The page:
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Energy crisis is a ‘wake up call’ for Europe to ditch fossil fuels

By Hanna Ziady and James Frater, CNN Business

Soaring energy prices are a stark reminder of how dependent Europe is on fossil fuels and should serve to accelerate the shift towards renewable forms of energy.

“This experience today of the rising energy prices is a clear wake up call… that we should accelerate the transition to clean energy, wean ourselves off the fossil fuel dependency,” a senior EU official told reporters as the European Commission unveiled a series of measures aimed at tackling the crisis.

The European Union is facing a sharp spike in energy prices, driven by increased global demand as the world recovers from the pandemic and lower-than-expected natural gas deliveries from Russia. Wholesale electricity prices have increased by 200% compared to the 2019 average, according to the European Commission.

“Winter is coming and for many electricity costs are larger than they have been for a decade,” Energy Commissioner Kadri Simson told reporters on Wednesday.

Wholesale gas prices — which have surged to record highs in France, Spain, Germany and Italy — are expected to remain high through the winter. Prices are expected to fall in the spring, but remain higher than the average of past years, according to the Commission. Most EU countries rely on gas-fired power stations to meet electricity demand, and about 40% of that gas comes from Russia, according to Eurostat.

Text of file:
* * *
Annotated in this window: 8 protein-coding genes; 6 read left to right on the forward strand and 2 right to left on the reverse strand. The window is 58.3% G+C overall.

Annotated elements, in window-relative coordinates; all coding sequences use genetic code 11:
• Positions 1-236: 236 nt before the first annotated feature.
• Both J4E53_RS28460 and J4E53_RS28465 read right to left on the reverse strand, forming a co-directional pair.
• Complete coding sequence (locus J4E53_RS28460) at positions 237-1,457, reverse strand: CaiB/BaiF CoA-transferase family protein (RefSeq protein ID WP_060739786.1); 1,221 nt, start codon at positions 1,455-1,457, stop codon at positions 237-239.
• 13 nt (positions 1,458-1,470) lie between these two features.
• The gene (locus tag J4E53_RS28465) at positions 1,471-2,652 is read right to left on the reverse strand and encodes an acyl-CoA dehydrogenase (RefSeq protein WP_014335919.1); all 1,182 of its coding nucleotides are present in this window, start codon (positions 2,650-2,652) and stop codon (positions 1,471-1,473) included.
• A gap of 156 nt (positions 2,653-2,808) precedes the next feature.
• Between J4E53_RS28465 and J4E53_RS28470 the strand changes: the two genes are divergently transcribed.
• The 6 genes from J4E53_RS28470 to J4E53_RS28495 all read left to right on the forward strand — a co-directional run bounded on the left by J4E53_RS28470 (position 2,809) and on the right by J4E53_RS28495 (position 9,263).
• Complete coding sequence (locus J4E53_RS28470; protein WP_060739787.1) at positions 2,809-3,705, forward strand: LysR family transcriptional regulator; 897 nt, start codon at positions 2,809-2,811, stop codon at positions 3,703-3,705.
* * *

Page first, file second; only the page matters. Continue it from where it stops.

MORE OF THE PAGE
Simson said that the Commission’s initial assessment indicates that Russia’s Gazprom has been fulfilling its long-term contracts “while providing little or no additional supply.”

Kremlin spokesman Dmitry Peskov told journalists on Wednesday that Russia has increased gas supplies to Europe to the maximum possible level under existing contracts, but could not exceed those thresholds. “We can say that Russia is flawlessly fulfilling all contractual obligations,” he said.

Measures EU states can take to help consumers and businesses cope with soaring electricity costs include emergency income support to households to help them pay their energy bills, state aid for companies, and targeted tax reductions. Member states can also temporarily delay bill payments and put in place processes to ensure that no one is disconnected from the grid.

Green energy the solution

The Commission also published a series of longer term measures the bloc should consider to reduce its dependence on fossil fuels and tackle energy price volatility.

“Our immediate priority is to protect Europe’s consumers, especially the most vulnerable,” Simson said. “Second, we want to make our energy system better prepared and more resilient, so we don’t have to face a similar situation in the future,” she added.

This would require speeding up the green energy transition rather than slowing it down, Simson said. “We are not facing an energy price surge because of our climate policy or because renewable energy is expensive. We are facing it because the fossil fuel prices are spiking,” she continued.

“The only long term remedy against demand shocks and price volatility is a transition to a green energy system.”

Simson said she will propose to EU leaders a package of measures to decarbonize Europe’s gas and hydrogen markets by 2050. Other measures to improve energy market stability could include increasing gas storage capacity and buying gas jointly at an EU level.

— Katharina Krebs contributed reporting.

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